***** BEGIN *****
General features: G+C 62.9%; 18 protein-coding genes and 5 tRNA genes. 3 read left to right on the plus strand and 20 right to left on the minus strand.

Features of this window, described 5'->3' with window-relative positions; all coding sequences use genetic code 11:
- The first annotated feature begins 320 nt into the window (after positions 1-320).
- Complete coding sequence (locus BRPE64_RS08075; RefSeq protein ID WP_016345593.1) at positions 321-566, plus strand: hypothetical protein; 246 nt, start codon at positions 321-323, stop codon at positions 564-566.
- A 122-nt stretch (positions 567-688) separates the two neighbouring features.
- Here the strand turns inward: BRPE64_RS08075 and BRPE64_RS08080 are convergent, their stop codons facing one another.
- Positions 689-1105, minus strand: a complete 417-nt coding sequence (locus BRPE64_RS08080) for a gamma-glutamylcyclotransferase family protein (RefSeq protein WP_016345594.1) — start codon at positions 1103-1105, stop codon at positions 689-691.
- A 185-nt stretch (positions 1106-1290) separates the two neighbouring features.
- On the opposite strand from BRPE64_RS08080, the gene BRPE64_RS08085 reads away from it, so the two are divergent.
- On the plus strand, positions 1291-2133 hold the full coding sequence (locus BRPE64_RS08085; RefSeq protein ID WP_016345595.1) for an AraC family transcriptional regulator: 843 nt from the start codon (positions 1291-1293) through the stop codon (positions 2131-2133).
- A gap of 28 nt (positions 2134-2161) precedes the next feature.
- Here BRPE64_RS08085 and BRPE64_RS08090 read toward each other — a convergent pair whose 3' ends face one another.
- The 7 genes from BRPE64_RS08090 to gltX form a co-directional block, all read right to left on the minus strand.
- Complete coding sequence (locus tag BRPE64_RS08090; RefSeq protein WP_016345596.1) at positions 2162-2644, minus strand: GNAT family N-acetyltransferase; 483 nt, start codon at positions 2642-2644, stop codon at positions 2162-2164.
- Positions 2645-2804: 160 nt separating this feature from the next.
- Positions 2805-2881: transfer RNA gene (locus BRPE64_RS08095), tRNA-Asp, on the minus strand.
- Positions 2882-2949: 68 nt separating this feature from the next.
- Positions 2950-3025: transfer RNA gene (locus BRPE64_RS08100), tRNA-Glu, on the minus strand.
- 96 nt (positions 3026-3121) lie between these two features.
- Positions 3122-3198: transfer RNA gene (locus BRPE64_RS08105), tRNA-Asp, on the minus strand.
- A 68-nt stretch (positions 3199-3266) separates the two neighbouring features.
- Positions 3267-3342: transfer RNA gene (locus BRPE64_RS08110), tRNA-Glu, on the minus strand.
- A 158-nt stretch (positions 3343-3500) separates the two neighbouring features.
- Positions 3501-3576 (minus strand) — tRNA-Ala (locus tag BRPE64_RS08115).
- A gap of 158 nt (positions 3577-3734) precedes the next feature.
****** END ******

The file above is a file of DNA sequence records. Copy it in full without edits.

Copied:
General features: G+C 62.9%; 18 protein-coding genes and 5 tRNA genes. 3 read left to right on the plus strand and 20 right to left on the minus strand.

Features of this window, described 5'->3' with window-relative positions; all coding sequences use genetic code 11:
- The first annotated feature begins 320 nt into the window (after positions 1-320).
- Complete coding sequence (locus BRPE64_RS08075; RefSeq protein ID WP_016345593.1) at positions 321-566, plus strand: hypothetical protein; 246 nt, start codon at positions 321-323, stop codon at positions 564-566.
- A 122-nt stretch (positions 567-688) separates the two neighbouring features.
- Here the strand turns inward: BRPE64_RS08075 and BRPE64_RS08080 are convergent, their stop codons facing one another.
- Positions 689-1105, minus strand: a complete 417-nt coding sequence (locus BRPE64_RS08080) for a gamma-glutamylcyclotransferase family protein (RefSeq protein WP_016345594.1) — start codon at positions 1103-1105, stop codon at positions 689-691.
- A 185-nt stretch (positions 1106-1290) separates the two neighbouring features.
- On the opposite strand from BRPE64_RS08080, the gene BRPE64_RS08085 reads away from it, so the two are divergent.
- On the plus strand, positions 1291-2133 hold the full coding sequence (locus BRPE64_RS08085; RefSeq protein ID WP_016345595.1) for an AraC family transcriptional regulator: 843 nt from the start codon (positions 1291-1293) through the stop codon (positions 2131-2133).
- A gap of 28 nt (positions 2134-2161) precedes the next feature.
- Here BRPE64_RS08085 and BRPE64_RS08090 read toward each other — a convergent pair whose 3' ends face one another.
- The 7 genes from BRPE64_RS08090 to gltX form a co-directional block, all read right to left on the minus strand.
- Complete coding sequence (locus tag BRPE64_RS08090; RefSeq protein WP_016345596.1) at positions 2162-2644, minus strand: GNAT family N-acetyltransferase; 483 nt, start codon at positions 2642-2644, stop codon at positions 2162-2164.
- Positions 2645-2804: 160 nt separating this feature from the next.
- Positions 2805-2881: transfer RNA gene (locus BRPE64_RS08095), tRNA-Asp, on the minus strand.
- Positions 2882-2949: 68 nt separating this feature from the next.
- Positions 2950-3025: transfer RNA gene (locus BRPE64_RS08100), tRNA-Glu, on the minus strand.
- 96 nt (positions 3026-3121) lie between these two features.
- Positions 3122-3198: transfer RNA gene (locus BRPE64_RS08105), tRNA-Asp, on the minus strand.
- A 68-nt stretch (positions 3199-3266) separates the two neighbouring features.
- Positions 3267-3342: transfer RNA gene (locus BRPE64_RS08110), tRNA-Glu, on the minus strand.
- A 158-nt stretch (positions 3343-3500) separates the two neighbouring features.
- Positions 3501-3576 (minus strand) — tRNA-Ala (locus tag BRPE64_RS08115).
- A gap of 158 nt (positions 3577-3734) precedes the next feature.